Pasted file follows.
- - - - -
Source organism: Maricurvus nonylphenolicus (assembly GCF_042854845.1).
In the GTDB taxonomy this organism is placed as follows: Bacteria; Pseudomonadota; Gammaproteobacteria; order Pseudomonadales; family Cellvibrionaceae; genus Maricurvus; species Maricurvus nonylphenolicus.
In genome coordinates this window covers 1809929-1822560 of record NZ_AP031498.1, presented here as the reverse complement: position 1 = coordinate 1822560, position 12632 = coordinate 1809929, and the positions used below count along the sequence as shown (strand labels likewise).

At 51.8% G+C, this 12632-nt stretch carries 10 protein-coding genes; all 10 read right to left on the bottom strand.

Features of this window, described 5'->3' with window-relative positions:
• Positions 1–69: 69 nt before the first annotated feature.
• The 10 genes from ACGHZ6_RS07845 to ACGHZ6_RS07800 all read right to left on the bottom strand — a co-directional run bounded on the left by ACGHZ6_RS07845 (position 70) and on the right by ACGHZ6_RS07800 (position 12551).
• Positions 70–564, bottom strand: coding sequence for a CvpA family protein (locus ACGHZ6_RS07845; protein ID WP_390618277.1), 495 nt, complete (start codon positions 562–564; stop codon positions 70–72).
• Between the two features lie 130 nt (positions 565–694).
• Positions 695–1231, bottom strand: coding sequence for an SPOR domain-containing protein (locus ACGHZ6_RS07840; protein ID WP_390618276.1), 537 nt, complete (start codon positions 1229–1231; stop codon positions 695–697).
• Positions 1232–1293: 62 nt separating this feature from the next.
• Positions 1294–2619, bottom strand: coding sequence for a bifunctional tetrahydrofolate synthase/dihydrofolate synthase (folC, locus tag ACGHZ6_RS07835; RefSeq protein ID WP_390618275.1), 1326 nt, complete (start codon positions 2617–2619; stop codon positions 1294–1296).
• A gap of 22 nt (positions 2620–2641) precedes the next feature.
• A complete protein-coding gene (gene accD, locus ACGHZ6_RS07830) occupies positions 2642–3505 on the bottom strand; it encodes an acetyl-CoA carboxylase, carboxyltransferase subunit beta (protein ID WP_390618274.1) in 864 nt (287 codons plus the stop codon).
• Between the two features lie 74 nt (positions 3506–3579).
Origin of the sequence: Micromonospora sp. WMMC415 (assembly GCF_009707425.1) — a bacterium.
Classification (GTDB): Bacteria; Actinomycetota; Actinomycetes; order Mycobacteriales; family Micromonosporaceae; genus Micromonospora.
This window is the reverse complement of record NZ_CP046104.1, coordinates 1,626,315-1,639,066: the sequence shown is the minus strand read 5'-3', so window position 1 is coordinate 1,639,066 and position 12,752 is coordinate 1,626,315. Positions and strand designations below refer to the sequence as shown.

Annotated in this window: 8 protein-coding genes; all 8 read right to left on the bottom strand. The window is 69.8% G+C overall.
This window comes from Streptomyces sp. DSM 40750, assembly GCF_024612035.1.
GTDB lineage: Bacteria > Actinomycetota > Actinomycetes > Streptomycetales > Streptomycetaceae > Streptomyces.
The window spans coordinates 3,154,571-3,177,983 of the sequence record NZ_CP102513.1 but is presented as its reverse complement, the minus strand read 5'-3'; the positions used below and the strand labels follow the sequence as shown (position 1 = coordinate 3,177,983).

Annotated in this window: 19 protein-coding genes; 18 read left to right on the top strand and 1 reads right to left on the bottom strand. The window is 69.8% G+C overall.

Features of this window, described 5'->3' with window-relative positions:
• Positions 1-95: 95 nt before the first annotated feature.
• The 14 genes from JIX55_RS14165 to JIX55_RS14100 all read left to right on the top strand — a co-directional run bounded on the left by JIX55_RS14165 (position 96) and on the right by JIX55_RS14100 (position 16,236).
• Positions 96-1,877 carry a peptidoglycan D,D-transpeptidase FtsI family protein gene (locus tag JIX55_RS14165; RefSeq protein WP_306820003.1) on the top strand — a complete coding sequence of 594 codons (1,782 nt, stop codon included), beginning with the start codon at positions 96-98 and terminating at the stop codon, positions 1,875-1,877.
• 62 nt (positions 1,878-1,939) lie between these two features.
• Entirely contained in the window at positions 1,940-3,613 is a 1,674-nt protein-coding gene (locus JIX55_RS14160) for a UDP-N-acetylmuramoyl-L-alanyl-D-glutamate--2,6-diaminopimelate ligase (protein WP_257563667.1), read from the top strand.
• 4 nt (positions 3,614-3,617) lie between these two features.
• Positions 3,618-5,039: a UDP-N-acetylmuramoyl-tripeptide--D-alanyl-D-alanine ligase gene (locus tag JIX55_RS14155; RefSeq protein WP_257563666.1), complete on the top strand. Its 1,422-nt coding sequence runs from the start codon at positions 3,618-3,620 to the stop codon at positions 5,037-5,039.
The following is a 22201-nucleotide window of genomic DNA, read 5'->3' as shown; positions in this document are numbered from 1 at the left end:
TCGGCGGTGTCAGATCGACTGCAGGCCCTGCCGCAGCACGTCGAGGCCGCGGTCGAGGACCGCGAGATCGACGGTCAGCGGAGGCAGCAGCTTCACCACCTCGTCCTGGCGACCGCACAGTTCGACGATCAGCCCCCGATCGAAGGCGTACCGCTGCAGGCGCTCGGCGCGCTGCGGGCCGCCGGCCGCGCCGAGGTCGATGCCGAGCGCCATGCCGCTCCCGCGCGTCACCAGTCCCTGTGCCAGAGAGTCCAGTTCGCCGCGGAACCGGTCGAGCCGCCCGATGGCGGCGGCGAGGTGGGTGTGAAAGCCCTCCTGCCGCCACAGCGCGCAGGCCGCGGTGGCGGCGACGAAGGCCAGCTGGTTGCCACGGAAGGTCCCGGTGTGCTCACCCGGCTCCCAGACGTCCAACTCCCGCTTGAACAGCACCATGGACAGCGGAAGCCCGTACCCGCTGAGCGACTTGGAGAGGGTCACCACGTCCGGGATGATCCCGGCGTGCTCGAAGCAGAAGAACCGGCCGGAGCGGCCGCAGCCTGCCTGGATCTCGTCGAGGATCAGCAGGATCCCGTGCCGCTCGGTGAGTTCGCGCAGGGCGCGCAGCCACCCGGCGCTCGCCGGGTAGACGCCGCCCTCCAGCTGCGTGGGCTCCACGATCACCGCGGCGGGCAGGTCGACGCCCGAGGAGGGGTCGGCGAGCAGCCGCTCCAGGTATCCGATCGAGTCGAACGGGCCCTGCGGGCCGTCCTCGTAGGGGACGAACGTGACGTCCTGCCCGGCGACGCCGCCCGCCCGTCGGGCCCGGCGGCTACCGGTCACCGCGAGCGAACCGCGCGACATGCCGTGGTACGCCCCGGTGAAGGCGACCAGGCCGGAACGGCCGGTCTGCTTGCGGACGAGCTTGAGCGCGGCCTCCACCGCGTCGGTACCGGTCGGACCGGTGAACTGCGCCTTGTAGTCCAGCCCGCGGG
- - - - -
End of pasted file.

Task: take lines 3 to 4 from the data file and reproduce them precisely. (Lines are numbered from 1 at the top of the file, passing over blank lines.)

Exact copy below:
In genome coordinates this window covers 1809929-1822560 of record NZ_AP031498.1, presented here as the reverse complement: position 1 = coordinate 1822560, position 12632 = coordinate 1809929, and the positions used below count along the sequence as shown (strand labels likewise).

At 51.8% G+C, this 12632-nt stretch carries 10 protein-coding genes; all 10 read right to left on the bottom strand.